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The 401k Retirement Savings Cap

written by: •edited by: Carly Stockwell•updated: 10/14/2013

The government has proposed a cap of 401k accounts of $3 million. They state that this tax money could help them better run their government programs and this is more than enough for someone to live off of in retirement. However, this cap could have many negative outcomes.

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    The 401k Retirement Savings Cap: Who Does it Affect? For the last few years, the government has proposed limitations on tax-deferred retirement savings that eligible individuals can contribute to their 401k savings plans. For Fiscal Year 2014, the current administration has again proposed a cap on these contributions. This cap limits the amount that can be invested in a 401k and imposes a maximum on the tax-savings that investors can reap by making these contributions.

    Who Does This Affect?

    The proposed cap for FY 2014 stands at $3 million over a person's lifetime, or about $205,000 per year. While this may sound like an unreachable amount to some investors, it really isn't that difficult to accomplish if a person invests wisely. Many experts say that a person who begins making contributions into a 401k starting at age 25 can easily hit this cap before they are eligible to retire.

    This may seem confusing, especially in light of the current limits on contributions to a 401k. Employee contributions to a 401k are limited to $17,500 per year. However, with employer matching contributions and company profit-sharing contributions, a worker is easily able to reach and even exceed the $205,000 per year cap that the government has proposed. All contributions made to a 401k are free from taxation, so while this helps employees, it hurts the government.

    The affect of this cap is far-reaching. It is estimated that there were more than 20.6 million 401k accounts in existence at the end of FY 2012. Over 0.03% of these accounts will be affected by the cap. Since some investors hold more than one 401k account, experts predict that 0.06% of all account holders will be affected by the limitations.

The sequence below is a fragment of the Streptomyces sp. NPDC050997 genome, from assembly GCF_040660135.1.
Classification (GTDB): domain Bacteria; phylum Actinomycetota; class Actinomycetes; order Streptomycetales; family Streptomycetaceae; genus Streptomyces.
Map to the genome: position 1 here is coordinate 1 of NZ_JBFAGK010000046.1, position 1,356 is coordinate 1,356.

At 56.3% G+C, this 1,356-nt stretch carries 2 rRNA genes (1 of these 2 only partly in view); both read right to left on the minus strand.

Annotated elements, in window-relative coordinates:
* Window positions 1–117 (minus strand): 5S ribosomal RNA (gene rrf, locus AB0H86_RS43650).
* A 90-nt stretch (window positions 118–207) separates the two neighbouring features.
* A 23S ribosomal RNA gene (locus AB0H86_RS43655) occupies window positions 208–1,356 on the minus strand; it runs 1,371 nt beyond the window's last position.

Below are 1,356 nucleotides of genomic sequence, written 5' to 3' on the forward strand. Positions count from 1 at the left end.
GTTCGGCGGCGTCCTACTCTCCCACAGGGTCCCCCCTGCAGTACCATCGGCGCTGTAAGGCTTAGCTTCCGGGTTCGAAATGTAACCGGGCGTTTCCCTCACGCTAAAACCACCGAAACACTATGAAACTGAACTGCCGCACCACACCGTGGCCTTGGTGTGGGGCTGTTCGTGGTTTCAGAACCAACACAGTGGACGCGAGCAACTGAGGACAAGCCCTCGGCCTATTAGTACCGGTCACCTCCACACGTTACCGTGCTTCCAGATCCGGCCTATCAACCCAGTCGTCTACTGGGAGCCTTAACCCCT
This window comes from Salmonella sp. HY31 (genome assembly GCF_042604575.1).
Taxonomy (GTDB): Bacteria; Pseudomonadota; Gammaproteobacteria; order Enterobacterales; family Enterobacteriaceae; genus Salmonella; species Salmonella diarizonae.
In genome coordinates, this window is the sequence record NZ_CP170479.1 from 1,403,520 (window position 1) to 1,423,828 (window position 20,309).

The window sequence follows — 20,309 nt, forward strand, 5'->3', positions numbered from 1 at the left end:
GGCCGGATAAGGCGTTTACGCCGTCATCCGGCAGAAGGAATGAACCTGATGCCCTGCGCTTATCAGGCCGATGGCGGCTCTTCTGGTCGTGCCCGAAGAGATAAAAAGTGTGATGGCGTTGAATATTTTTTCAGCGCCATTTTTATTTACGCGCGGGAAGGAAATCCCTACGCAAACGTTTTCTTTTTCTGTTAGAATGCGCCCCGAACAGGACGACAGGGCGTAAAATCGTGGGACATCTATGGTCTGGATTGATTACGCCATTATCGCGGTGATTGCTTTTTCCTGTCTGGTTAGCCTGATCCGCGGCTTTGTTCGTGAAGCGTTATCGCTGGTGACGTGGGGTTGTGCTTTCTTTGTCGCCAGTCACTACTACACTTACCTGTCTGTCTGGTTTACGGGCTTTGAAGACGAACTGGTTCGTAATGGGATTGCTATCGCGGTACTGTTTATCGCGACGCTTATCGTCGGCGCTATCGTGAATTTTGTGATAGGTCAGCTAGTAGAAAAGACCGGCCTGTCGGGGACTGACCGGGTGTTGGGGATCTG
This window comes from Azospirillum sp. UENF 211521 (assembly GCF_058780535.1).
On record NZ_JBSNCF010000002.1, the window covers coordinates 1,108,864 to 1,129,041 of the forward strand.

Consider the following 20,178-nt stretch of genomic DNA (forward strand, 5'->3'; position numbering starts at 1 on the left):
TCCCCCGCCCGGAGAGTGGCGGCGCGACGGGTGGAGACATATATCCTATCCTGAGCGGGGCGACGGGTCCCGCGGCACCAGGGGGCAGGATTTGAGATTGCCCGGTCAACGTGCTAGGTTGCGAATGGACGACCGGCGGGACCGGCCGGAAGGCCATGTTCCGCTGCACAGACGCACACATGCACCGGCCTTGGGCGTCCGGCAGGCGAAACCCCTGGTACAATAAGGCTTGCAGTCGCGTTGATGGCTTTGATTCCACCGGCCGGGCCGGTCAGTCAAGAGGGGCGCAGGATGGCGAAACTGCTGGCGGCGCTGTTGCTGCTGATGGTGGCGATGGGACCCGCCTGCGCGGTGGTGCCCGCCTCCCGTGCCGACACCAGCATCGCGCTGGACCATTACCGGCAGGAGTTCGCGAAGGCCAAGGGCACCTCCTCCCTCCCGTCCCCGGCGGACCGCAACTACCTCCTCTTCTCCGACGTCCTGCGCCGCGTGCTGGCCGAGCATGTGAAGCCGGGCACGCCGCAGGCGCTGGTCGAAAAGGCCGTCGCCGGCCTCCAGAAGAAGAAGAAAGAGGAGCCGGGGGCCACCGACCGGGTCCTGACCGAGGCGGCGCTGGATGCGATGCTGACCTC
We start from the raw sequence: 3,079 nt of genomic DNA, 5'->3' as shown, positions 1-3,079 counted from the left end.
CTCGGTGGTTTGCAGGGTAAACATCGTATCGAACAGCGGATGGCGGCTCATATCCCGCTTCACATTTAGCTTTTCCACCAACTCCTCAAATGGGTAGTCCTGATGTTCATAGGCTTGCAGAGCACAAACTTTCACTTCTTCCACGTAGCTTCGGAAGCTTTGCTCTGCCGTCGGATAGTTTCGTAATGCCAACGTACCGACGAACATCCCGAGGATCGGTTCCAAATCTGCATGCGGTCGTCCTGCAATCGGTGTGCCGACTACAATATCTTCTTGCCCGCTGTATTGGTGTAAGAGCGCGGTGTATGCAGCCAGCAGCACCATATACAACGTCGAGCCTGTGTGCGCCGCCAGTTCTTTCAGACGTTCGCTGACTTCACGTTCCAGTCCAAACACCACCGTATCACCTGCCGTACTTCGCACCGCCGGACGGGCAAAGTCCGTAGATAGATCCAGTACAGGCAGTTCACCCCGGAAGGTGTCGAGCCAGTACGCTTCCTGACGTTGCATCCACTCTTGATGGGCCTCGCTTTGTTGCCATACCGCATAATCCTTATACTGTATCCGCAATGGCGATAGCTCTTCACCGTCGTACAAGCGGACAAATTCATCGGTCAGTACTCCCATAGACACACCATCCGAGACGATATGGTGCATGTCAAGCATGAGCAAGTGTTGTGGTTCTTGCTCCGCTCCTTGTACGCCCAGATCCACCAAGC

Negative Outcomes

    There are negative consequences on either side of the coin. By placing a cap on tax-free 401k contributions, the government increases tax revenue paid by taxpayers and helps its bottom line. While it is unlikely that we will see the reduction or resolution of the national debt problem in our lifetimes, every little bit helps. The current administration also claims that these limitations are necessary because some individuals have saved more than is reasonably necessary to fund their retirement lifestyles.

    However, putting a cap on tax-free 401k contributions takes away the incentive for people to invest and prepare for their future. And with the shaky economy, this cap can hurt investors and cause them to look for other ways to invest their money and prepare for their future. With the uncertainty surrounding the availability of Social Security retirement benefits, workers should be encouraged to take charge of their own futures and invest wisely so they can support themselves when it's time to retire.

    In addition, tax issues and investing are already complicated enough. There are many loopholes and pitfalls for investors and taxpayers, and tax advisors and preparers have mountains of information to keep abreast with. Placing more limitations on investments and tax benefits just adds to more issues with tax returns and audits. Many critics take issue with the government telling people how much they need to fund their retirement years and live comfortably, so this has become a huge battle.

    As with other areas of the tax code, these rules are constantly changing. It is important to retain the services of a certified tax professional to help you make the most of your income.

References

  • http://online.wsj.com/article/SB10001424127887324050304578412932073225110.html
  • http://www.sharebuilder401k.com/401k-annual-savings-limit.aspx
  • http://www.irs.gov/uac/2013-Pension-Plan-Limitations
  • http://www.fa-mag.com/news/advisors-oppose-retirement-savings-cap-13936.html